I don't know why on earth I have been dragging my heels about settling down to the late Eva Ibbotson's writing.
Not the first idea.
It's not as if I haven't seen her name in lights around the internet and the review pages, and I have diligently acquired the books as I have seen them mentioned, but just never really settled down to read them. I suspect my attention was first drawn in Eva Ibbotson's direction when I read Manja by Anna Gmeyner and realised that Eva was Anna's daughter. Manja remains one of the most powerful and disturbing books from the Persephone list that I have ever read and I have always been grateful to them for bravely bringing such a different book back into print. If you haven't read it and perhaps think of Persephone books as generally warm, comfy hot-water bottle reads, then think on, because Manja could not be more different in the way it tracks the lives of a group of children in Nazi Germany making such stark contrasts with the terror that is going on around them.
Incidentally don't miss this beautiful and poignant piece by Eva Ibbotson on the salvation that was Hampstead Library when she and her family first came to London as refugees from Germany in 1934...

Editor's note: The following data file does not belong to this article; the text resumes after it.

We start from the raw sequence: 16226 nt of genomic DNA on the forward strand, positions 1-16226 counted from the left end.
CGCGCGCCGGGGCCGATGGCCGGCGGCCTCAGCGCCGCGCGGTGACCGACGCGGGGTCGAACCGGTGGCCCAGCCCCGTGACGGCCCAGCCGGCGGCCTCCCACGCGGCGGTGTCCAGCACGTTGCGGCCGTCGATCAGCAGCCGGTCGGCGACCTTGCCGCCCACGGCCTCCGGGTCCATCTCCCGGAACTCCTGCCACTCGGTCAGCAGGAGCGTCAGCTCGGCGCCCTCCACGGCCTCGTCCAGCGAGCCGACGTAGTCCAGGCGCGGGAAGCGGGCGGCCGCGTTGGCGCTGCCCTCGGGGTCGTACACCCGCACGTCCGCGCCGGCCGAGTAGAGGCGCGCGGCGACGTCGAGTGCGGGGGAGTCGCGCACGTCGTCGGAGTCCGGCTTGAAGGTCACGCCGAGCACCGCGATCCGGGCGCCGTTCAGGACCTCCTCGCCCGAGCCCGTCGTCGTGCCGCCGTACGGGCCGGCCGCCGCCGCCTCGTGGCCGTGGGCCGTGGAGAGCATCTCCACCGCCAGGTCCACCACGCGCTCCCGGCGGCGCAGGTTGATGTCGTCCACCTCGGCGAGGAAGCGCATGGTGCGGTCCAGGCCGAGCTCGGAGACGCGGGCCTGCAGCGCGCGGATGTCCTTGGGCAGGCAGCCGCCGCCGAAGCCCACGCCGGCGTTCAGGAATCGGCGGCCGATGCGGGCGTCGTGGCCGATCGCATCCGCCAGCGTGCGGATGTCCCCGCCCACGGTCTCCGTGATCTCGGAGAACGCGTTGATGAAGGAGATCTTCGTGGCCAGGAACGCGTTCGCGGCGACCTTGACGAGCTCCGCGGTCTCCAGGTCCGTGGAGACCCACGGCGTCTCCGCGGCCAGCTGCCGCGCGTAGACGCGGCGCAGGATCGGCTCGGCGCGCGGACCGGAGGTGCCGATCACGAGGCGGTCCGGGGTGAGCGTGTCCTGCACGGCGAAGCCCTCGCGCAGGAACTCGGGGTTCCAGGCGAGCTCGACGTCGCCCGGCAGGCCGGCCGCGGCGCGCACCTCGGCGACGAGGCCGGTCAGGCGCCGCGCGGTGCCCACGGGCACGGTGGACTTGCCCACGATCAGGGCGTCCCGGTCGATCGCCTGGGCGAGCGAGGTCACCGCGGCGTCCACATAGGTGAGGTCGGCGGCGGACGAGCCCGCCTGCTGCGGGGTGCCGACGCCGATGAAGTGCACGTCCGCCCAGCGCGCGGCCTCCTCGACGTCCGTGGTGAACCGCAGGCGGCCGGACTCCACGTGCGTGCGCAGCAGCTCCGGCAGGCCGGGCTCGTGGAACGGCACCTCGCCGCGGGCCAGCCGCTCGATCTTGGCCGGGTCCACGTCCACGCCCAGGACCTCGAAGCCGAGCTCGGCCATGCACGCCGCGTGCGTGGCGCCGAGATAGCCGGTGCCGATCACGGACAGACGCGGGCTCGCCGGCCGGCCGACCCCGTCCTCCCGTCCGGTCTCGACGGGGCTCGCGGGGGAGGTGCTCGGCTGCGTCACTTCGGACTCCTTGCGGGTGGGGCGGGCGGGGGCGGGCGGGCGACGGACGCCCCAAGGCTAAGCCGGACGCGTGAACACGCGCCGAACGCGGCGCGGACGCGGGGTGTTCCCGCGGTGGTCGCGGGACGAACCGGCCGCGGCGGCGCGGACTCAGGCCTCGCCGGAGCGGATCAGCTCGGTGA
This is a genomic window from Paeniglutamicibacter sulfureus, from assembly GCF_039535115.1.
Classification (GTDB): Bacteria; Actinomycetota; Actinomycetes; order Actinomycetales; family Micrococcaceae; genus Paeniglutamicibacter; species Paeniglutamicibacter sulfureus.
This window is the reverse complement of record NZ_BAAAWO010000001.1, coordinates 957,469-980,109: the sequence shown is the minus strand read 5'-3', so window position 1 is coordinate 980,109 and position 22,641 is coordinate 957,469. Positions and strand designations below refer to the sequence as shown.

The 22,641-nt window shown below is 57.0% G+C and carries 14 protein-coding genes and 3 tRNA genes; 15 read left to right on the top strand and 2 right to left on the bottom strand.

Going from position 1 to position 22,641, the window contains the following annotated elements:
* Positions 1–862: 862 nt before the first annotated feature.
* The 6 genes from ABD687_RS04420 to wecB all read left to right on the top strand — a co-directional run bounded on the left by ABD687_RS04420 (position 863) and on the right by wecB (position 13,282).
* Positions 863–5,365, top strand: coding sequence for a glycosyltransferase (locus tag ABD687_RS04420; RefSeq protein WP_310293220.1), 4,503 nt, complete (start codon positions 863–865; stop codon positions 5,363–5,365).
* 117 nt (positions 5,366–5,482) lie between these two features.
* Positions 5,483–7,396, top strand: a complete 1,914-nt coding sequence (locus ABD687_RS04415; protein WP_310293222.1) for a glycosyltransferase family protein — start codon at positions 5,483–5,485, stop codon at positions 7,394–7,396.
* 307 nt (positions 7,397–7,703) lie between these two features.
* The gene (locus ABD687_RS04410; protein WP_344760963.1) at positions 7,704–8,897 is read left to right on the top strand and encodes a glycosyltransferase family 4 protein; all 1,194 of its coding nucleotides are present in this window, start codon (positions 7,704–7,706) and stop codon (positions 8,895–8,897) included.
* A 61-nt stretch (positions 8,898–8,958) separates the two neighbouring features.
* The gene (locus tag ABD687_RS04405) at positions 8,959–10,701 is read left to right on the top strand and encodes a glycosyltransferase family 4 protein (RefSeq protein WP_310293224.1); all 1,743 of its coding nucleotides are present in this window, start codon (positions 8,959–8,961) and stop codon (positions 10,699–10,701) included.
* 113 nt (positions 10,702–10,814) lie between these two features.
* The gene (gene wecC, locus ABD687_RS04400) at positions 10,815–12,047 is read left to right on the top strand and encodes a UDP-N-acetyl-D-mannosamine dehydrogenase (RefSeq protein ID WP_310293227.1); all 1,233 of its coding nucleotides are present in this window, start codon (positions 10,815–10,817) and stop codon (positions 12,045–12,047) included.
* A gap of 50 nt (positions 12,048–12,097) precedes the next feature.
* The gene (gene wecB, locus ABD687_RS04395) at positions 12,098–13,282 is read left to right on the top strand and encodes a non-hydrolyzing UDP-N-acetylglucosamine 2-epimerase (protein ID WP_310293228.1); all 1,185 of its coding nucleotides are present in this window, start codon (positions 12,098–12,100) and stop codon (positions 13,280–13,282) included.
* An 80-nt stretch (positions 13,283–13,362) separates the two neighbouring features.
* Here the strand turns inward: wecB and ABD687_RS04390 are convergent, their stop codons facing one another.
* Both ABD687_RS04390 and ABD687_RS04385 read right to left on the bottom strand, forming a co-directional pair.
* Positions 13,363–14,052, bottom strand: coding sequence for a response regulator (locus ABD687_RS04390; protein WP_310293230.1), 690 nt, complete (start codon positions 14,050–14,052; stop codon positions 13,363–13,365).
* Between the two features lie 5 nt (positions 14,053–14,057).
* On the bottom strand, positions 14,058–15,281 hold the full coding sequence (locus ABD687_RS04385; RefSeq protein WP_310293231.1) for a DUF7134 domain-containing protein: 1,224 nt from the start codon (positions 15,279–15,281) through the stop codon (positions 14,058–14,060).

'I was eight years old when I came to Britain as a refugee - and was not particularly grateful. Mostly this was because after years and years of being a sheep coming to the manger, or a grazing cow, I had at last landed the part of the Virgin Mary in the nativity play at my convent school in Vienna.
And then ... Hitler....'
So thanks are in order yet again to this year's Red House Children's Book Awards shortlist for another read that might have passed me by. I don't know about all this Orange and Booker stuff any more but I'm definitely going to add the Red House list to my reading every year from now on. Really refreshing reading towards the end of another year of grown-up books, and Eva Ibbotson's final book, One Dog and His Boy, completed a few weeks before her death at the age of eighty-five in October 2010.
Having read a couple from the shortlists that deal with the gritty and challenging subjects of loss and bereavement and terminal illness, I am slightly relieved to see that the Nation's Children still love books like this too because I know I enjoyed them .
Does anyone else remember reading The Incredible Journey by Sheila Burnford??
I still have my copy bought with 3/6d of my pocket money from the school book club and I was transported right back there to the animal journey apsects with One Dog and His Boy, as young Hal, remarkably resistant to the over-indulgence of his wealthy but emotionally neglectful parents pleads with them, not for the toy department of Hamleys, but a dog. When Hal's dream comes true and young Fleck appears on his birthday let joy be unconfined until it becomes clear that Fleck has only been rented for the weekend from Rent-a-Pet and will have to be returned on Monday.